How much is reporting in the public interest a public good that should be free – or at least cheap enough for average folks to afford it? Or is it simply important that it gets done, even if only an elite audience gets to read it first? And if reporting is pitched for an elite audience, does that mean it necessarily isn’t in the public interest?
In an ideal world, of course, we get great reporting, it’s all in the public interest, and everyone gets it for free. And a chicken in every pot. But alas, this is the real world, and we’re getting to a point where the advertising-supported model that subsidized expensive reporting for Joe Public is fading away. Foundations and other funders are helping non-profits pay for reporting, but that alone can’t sustain an entire journalistic ecosystem. So that’s why subscription revenues are looking much more interesting to news organizations.
The New York Times, of course, is about to start its metered paywall, but those prices – while high for some – are well within the average person’s paycheck. The real high-ticket prices come from products like Bloomberg Government, the news agency’s new service focused on government impact on business and industry, or Politico’s new premium service, both of which cost in the thousands of dollars a year.
Is that a good thing? Well, it’s certainly a good thing for reporters who want jobs. The Washington Post recently wrote about the boom in hiring in DC, and not just at premium-price services. Government – at least the US government – is big news these days, and news executives figure there must be an audience for that.
The number of print, broadcast and digital journalists credentialed to cover Congress has been growing over the past five years and will exceed 6,000 this year, according to Senate press gallery director Joe Keenan, suggesting a ratio of roughly 11 news hacks to each member of Congress.
That many reporters chasing a key institution of government must be a good thing, right? It depends on who you ask. The Columbia Journalism Review welcomes the trend, but warily, noting that a lot of the new hires are going to premium services that Joe Average can’t afford.
Even though none of this new muscle was hired to write stories for the mainstream news consumer, hopefully those of us without the money or the interest in government minutiae to subscribe directly will still benefit from their work.
And that’s where much of a debate over new journalism models will likely rage as – or if – there’s a broader shift towards expensive, high-end, paid services. For example, it’s one thing to push for more disclosure of public policy because you’ll be telling the world about it; it’s another if your readership is a few thousand lobbyists – or, for that matter, a single client. In theory, that’s the difference between stories for the the mainstream media and bespoke research or private investigation.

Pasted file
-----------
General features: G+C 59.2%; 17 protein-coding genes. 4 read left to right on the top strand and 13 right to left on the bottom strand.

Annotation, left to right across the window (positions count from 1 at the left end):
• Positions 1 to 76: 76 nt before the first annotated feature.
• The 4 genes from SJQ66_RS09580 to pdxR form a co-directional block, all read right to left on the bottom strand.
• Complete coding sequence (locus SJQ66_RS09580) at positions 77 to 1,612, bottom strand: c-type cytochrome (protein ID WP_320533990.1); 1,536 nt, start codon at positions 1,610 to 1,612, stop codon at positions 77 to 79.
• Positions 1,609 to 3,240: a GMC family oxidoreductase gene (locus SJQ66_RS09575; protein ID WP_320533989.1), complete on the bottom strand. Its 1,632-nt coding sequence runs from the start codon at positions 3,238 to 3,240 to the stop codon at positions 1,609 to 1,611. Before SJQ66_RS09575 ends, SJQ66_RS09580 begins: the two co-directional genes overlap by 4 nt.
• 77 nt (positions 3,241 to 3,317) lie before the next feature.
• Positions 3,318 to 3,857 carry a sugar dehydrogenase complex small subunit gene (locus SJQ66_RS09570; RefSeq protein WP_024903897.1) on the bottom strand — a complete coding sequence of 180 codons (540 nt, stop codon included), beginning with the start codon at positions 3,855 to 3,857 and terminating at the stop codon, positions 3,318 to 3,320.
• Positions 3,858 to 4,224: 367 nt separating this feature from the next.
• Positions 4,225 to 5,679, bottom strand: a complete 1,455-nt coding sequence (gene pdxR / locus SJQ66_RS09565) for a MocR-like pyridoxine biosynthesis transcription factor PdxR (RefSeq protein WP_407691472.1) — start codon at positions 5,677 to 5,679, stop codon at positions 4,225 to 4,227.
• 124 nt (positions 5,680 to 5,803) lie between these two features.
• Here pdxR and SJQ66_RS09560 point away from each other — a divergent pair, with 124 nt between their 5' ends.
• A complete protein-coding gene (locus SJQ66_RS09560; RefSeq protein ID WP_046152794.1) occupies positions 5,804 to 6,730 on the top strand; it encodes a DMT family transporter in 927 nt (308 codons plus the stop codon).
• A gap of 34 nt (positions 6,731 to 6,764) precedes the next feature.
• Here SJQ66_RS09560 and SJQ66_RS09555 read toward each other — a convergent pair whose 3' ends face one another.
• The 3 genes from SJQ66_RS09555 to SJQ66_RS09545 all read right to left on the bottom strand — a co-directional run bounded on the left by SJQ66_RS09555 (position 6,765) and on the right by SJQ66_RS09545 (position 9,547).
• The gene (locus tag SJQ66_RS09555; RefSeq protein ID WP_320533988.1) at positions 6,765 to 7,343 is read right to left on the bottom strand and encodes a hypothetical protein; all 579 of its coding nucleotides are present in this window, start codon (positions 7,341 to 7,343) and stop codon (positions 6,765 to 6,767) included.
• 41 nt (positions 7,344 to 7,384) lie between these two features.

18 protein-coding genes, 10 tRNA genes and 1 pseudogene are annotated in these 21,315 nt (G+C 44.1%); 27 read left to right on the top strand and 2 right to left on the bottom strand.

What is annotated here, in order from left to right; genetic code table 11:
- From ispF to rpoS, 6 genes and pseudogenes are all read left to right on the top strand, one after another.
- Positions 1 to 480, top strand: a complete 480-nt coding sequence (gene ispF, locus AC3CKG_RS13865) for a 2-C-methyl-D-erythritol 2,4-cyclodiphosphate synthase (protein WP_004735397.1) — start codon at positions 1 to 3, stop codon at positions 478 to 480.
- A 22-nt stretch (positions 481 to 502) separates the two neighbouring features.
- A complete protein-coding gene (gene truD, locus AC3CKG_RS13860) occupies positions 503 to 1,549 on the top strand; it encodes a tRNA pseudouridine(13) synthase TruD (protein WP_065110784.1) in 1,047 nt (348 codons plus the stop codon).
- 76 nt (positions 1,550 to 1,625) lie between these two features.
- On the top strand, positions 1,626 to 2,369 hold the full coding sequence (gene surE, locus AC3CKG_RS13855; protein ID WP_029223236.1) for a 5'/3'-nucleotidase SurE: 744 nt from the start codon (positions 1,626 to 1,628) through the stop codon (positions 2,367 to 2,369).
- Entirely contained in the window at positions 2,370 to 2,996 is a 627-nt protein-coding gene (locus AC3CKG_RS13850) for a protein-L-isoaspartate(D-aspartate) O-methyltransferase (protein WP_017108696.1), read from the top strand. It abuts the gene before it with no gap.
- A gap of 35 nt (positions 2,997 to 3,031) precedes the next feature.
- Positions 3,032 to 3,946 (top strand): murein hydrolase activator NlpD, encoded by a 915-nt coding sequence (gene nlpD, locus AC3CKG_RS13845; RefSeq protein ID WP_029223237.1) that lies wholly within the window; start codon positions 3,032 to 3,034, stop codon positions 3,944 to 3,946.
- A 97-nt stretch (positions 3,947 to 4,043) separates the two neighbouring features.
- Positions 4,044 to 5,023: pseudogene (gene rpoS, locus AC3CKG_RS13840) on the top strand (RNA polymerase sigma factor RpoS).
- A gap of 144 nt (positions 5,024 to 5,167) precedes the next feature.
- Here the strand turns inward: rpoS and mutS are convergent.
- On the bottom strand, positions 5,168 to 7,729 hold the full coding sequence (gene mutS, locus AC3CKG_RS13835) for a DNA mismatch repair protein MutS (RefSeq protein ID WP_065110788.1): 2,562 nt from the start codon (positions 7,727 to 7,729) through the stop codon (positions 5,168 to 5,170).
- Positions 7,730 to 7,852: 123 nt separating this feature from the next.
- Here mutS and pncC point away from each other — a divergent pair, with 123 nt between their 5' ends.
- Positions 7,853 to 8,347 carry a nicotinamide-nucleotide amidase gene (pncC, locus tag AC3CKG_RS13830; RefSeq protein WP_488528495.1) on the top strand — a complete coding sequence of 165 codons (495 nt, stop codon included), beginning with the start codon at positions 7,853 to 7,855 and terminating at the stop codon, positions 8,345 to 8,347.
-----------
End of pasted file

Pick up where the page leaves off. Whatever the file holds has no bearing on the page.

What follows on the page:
On the other hand, there has always been specialized reporting for specialized audiences – and often much more knowledgeable reporting. ESPN and Sports Illustrated have done it for years; so have Fortune, the Financial Times and Reuters. Not to mention publications catering to stamp collectors, accountants, doctors or nuclear scientists. CJR takes a less kindly view of this sort of work, at least as it relates to DC:
When reporting so close to the ground, it’s tough to resist cozying up to friendly leakers in an expense-account foxhole. Aggressive stories that investigate potential abuses of power by those special interests aren’t likely to top many of these story lists. It’s also difficult to manage cynicism; rarely will these journalists be asked to report out how policy proposals affect real people’s lives.
That may be true. But that’s true of any journalist who has to go back regularly to a source, not just one that works for a specialized service. No one likes to have to face someone they’ve just called a thief or an idiot in print. That takes guts. And more importantly, iron-clad reporting. But if the alternative is to have reporters who parachute in, write a hard story and never come back – that’s not really a good solution, either. Not that CJR is suggesting that; but the implication that there’s some idealized world where reporters writing for a broad audience somehow don’t get captured by sources isn’t borne out by reality either.
And in fact, Bloomberg, which is already a specialized, high-price service, does do a lot of public service reporting – and they post much that on publicly-accessible sites. Any organization that wants more influence will want to get its information out to a broader public.
Still, this is something journalism – and public policy around journalism – will have to grapple with as the advertising-subsidized world fades away. In the old days – even before there was free news on the web, and people had to shell out a buck (or a quarter) for a copy of the paper – you could argue that a newspaper had some moral right to demand information from government, because it was disseminating it to the public at large; that it was the public’s proxy. Does a $10,000-a-year newsletter with a subscriber list in the hundreds have the same right? Does it matter if eventually the information leaks out to the public at large?
And equally the CJR question: Does writing for a specialized audience translate into a less public service-oriented outlook? I’d argue not. Or at least, not any more than normal reporting. But it’s going to be something we’ll be debating.